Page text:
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August 14, 2018 - Welcome Guest!

Advice » Relationships

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Verge of Collapse

Question:

When I was in grade school, I had a difficult time socializing with people. I had friends, but most of them went to other schools. At some point during high school, I managed to change things around, and became very social. Life was good.

I got married this last April, and 6 months later my wife left me and moved to Colorado. I spent about a month sulking in my room afterward. Since then, I have had myself prescribed anti-depressants. I find most social situations slightly unnerving, and the last time I went to a bar I had a mild anxiety attack, which has never happened to me before.

What can I do to get myself back on the right track? I don't like being an anti-socialite, but putting myself in intense social situations like the bar and large parties kind of scares me a little. I can't strike up conversations with people, I can't small talk, and even if someone else is leading the conversation I find it hard sometimes to go beyond one word answers.

Steve, 23-year-old man

Answer:

Dear Steve,

You are in a state of grief. You have suffered a major loss, and it is entirely normal and reasonable that you should grieve for it. What's more, your way of seeing the world has changed - for the worse. You committed yourself, and made yourself vulnerable to hurt from another person -- and she hurt you. So now, understandably, you expect to be hurt from any future commitments.

I suspect also, partly or wholly, you look at the end of your marriage as having happened because you feel as if something was wrong with you. It may feel that she left you because of something you did wrong, and because you are faulty and not deserving of love. So, of course you're depressed and keep your own company and suffer anxiety where you're in a potentially hurtful situation.

Grief is like a broken bone. It hurts. Given a chance, it heals, but that takes time. And things can interfere with the normal course of healing. One of these potential troublemakers is if you look on yourself as faulty because she left you. The best is not to blame yourself, not to blame her, but to look on the marriage and its breakup as a mismatch. Things went wrong. What can you learn from it, so that next time you can do it better?

You see, there is a view of people that is very empowering. I think of myself, you, every person on this planet like this: You are perfect. Some of the things you do are excellent. Some of the things you do are OK. And some of the things you do are the growing opportunities.

There are no such things as faults, defects or mistakes, just opportunities for improvement. So, when you feel up to it, think about what you could have done differently. This will come under several headings:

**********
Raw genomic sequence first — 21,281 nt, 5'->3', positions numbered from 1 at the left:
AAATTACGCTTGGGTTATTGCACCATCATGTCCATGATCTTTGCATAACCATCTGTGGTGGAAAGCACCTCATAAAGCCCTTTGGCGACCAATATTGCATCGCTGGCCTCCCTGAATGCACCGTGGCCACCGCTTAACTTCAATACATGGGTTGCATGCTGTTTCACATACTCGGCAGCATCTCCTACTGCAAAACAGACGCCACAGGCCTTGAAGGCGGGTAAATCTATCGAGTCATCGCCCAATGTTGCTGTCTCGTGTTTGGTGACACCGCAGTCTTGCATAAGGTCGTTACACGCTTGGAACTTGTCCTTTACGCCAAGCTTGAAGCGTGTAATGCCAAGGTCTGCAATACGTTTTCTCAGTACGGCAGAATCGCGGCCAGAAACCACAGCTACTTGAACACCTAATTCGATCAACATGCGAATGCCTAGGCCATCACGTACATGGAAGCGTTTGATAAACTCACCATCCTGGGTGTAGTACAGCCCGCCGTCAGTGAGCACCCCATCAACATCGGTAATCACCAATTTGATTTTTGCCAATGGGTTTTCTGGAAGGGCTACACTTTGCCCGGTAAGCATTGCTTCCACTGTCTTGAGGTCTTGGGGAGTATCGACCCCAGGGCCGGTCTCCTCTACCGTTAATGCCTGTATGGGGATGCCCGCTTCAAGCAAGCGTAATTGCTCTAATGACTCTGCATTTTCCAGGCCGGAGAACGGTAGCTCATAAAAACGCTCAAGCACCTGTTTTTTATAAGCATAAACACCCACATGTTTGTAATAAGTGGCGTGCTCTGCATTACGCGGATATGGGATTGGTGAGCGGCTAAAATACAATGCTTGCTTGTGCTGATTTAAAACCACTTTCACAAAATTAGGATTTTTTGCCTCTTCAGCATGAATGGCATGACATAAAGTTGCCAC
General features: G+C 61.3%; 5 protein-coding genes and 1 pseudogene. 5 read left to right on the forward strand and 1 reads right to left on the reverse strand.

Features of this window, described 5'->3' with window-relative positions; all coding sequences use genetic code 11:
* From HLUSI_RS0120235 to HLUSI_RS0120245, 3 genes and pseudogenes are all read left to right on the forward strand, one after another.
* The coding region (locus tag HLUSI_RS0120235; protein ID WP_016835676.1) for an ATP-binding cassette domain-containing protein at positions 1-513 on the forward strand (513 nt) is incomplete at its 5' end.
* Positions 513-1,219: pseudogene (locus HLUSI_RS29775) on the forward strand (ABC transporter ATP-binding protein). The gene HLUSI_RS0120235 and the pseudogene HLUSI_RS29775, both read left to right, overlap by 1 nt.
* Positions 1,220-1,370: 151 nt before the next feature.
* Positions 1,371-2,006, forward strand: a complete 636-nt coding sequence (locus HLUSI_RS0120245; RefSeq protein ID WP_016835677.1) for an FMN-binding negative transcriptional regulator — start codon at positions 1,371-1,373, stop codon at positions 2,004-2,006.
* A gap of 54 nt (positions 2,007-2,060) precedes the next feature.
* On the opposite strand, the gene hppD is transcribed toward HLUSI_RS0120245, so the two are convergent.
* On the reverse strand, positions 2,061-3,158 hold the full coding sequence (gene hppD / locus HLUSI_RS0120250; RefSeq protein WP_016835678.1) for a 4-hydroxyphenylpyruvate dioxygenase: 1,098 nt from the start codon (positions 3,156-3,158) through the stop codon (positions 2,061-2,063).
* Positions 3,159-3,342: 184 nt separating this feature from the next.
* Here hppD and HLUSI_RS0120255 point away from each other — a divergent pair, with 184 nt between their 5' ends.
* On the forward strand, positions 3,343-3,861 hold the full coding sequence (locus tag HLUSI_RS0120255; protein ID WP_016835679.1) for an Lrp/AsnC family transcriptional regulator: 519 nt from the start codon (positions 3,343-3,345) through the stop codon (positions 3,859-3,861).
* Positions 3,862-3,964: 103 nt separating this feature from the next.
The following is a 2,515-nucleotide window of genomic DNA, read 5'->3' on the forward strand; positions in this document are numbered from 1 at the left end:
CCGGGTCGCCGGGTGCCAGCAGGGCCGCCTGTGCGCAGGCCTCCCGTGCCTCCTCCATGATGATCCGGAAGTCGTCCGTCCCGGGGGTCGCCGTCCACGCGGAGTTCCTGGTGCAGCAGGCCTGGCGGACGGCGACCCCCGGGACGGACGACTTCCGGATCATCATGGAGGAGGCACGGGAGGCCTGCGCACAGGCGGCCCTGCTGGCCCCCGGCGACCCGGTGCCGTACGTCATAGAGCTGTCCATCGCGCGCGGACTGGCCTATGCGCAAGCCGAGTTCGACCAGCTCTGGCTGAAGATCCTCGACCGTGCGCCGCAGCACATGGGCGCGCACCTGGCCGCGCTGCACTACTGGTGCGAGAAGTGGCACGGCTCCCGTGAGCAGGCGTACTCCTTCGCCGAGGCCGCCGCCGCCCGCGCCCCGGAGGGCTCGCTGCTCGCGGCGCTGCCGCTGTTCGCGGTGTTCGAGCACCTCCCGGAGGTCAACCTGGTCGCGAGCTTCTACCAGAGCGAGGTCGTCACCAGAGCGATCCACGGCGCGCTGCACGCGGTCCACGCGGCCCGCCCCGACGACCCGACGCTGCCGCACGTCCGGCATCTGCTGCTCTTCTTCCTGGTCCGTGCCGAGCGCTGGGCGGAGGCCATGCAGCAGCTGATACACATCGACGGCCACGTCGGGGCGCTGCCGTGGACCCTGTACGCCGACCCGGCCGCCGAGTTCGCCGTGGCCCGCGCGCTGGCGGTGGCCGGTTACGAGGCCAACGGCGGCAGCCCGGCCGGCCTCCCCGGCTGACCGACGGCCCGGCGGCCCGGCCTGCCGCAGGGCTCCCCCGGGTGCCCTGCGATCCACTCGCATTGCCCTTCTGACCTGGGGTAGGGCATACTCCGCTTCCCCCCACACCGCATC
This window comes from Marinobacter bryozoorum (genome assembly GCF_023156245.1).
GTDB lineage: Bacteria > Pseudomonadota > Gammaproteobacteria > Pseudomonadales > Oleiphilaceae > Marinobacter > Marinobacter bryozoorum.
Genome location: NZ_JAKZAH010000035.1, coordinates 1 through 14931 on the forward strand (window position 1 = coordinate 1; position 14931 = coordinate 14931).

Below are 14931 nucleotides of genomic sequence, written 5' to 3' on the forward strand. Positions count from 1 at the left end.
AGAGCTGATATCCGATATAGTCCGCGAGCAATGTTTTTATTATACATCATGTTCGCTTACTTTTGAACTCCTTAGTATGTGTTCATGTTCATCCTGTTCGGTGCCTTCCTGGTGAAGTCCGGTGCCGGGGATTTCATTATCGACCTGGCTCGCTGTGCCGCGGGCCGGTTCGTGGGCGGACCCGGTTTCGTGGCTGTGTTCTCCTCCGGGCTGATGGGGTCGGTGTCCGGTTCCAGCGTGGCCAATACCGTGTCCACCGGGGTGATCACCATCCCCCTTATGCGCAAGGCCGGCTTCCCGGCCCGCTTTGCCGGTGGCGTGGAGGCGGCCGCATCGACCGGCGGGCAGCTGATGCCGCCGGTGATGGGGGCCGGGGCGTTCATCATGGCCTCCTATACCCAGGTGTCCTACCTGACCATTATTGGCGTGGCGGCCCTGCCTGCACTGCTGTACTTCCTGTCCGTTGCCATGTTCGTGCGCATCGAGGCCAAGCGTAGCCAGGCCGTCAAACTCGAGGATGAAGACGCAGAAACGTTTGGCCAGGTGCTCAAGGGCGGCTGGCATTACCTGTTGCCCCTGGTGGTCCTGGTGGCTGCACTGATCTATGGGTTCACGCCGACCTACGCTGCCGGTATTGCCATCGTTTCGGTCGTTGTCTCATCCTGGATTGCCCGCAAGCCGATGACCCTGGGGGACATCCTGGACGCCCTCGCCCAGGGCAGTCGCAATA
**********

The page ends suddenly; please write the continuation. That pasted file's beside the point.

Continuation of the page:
SELECTION

  • If I'd known A, B, C and D about this girl, would I have married her?
  • Why didn't I notice these differences, these issues, at the very start?
  • What will I look for in a lady the next time, when I am ready to try again?
  • How will I ensure that I don't repeat the same mistakes and be blinded by attraction to future issues?

EARLY PROBLEMS

  • When the first tensions arose, how should I have handled them? (There are ALWAYS differences and tensions between any two people.) In that regard, you can learn a lot about how to handle relationships at http://anxietyanddepression-help.com/relationships.html
  • You might consider seeking couples counseling very early in the relationship, to ensure a smooth start. Most people don't even realize that help is available and effective, and if they do, they seek it too late.

MAJOR PROBLEMS

  • She may have been unhappy and hurting. Was there anything I could have done differently to help her? Could we have sought counseling?
  • What was my contribution to the breakup? This is not blame, but looking for how you can learn from the experience. Next time, you want to do it better.

How to move forward?

Forget the bars and parties. Instead, get involved in activities where you'll meet people who share some things with you already. What were the activities (other than bars and parties) you enjoyed before you got married? Do you have any passions, things you've felt strongly about? How about sports, or playing music, or volunteering, or political activism? If you believe in God, do you go to church?

Rejoin life by returning to an improved version of what you used to do a couple of years ago. Also, do the things you wished to do then but never got to. If you didn't have passions then, develop them now. Learn new skills, enroll in courses of study. The best thing is if you can find activities that are of benefit to other people. When you do this, you will start feeling better about yourself. Your grief will still be there for a while, but when you are busy with other things, it will recede to the background.

And when you are doing such things you'll meet new people. Some of them will be attractive girls, or have friends/relations who are. Don't aim for a romance with them, but friendship. When you are ready, one of them will flower. And this time, because you have learned from your breakup, you will do it better.

Steve, this is the chance to build a GOOD life for yourself.

Bob

This question was answered by Dr. Bob Rich. Dr. Rich has 30+ years of experience as a psychotherapist. Dr. Rich is also a writer and a "mudsmith". Bob is now retired from psychological practice, but still works with people as a counselor.

For more information visit the site or contact information page on QueenDom.

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